COLUMBUS, Ohio – The Ohio Area Agencies on Aging has recognized four organizations for a unique partnership that brought the first statewide lesbian, gay, bisexual and transgender aging conference to Ohio.
Area Agency on Aging, PSA 2, based in Dayton, Rainbow Elder Care of Greater Dayton, Public Health – Dayton & Montgomery County and United Church Homes’ Ruth Frost Parker Center for Abundant Aging received the 2019 Outstanding Area Agency on Aging/Provider Partnership Award. The recognition was the culmination of their collaborative work on the Miami Valley LGBT Horizons of Aging Summit, which was focused on issues facing LGBT older adults.
The summit was a two-day conference in February at Sinclair Conference Center in Dayton. The event focused on helping LGBT older adults avoid discrimination in navigating healthcare and housing systems and stay “out” as they age. It was an educational opportunity for the LGBT community, service and healthcare providers, and their allies to foster equality and dignity for these often-underserved members of the greater community.
“The 2019 Miami Valley LGBT Horizons of Aging Summit focused on the unique challenges LGBT older adults face and how to develop cultural sensitivity in their caregivers and the general public,” said Larke Recchie, CEO of the Ohio Association of Area Agencies on Aging.
Organizations Work to Serve and Affirm LGBT Adults
Rainbow Elder Care of Greater Dayton works with southwest Ohio organizations, service/healthcare providers and senior living communities to help them better understand, serve and affirm older LGBT adults.
“Understanding a person’s background, experiences and life journey is important to providing person-centered care,” said Jerry Mallicoat, board chair for Rainbow Elder Care and LGBTQ Health Initiatives Manager for Public Health – Dayton & Montgomery County. “For LGBT older adults, that journey has often been one fraught with discrimination, hatred, fear and even life-threatening experiences. Over time, such experiences can lead to serious health issues due to the chronic stress of living as part of a marginalized community, particularly considering that LGBT people are also part of other communities such as African-Americans, Latinx, Jews and those living with differing abilities, among others.”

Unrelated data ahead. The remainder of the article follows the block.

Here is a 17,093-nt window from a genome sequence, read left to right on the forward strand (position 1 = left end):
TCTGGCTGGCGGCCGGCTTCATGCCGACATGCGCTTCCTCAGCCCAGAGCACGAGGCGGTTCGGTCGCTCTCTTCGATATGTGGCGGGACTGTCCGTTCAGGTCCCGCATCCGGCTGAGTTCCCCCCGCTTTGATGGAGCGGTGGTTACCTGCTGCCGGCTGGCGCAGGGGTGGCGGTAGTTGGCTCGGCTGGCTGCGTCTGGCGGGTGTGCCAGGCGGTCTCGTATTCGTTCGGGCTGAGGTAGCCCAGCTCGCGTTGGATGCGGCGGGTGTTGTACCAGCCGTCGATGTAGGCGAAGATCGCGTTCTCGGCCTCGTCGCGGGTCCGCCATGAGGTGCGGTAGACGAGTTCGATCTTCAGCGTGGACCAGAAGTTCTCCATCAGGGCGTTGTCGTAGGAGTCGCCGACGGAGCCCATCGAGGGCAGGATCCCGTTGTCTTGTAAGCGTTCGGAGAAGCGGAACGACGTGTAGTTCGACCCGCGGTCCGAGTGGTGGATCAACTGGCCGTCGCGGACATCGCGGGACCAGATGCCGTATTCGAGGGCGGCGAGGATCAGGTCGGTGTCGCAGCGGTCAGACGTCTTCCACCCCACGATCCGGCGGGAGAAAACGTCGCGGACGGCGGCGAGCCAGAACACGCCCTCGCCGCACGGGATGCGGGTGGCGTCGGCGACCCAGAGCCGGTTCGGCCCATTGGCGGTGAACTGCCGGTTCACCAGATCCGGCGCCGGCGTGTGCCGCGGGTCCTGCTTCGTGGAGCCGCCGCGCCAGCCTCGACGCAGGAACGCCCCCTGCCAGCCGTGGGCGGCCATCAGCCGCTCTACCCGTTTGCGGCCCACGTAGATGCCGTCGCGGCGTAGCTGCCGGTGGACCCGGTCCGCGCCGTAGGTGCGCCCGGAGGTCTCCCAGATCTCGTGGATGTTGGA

Senior Living: A Journey to Inclusion
Rev. Beth Long-Higgins, executive director of the Parker Center, said the summit was the next step for United Church Homes in its journey to welcome all, regardless of sexual orientation or gender identity or expression. UCH has begun implementing SAGECare cultural sensitivity training for staff in its 75 senior living and affordable housing communities. UCH is also certified as an Open and Affirming organization in the United Church of Christ.
“It’s a justice issue,” Long-Higgins said. “Those of us who do not identify as LGBT need to be aware that people who are LGBT do not have the same protections as the rest of us — throughout their entire lives.”
Except for state employment protection, there currently are no statewide legal protections for LGBT people in Ohio, including older adults.
“We want to be sure that anyone serving older LGBT people appreciates the trauma many in this community have faced throughout their lives and provides culturally competent and humble care,” Mallicoat said. “Ultimately, we want to ensure that as LGBT people age, they can continue to live fully affirmed lives as out and equal citizens who can enjoy the services they deserve and, in many cases, have helped pay for throughout their lives.”
The next Summit is planned for November 2020.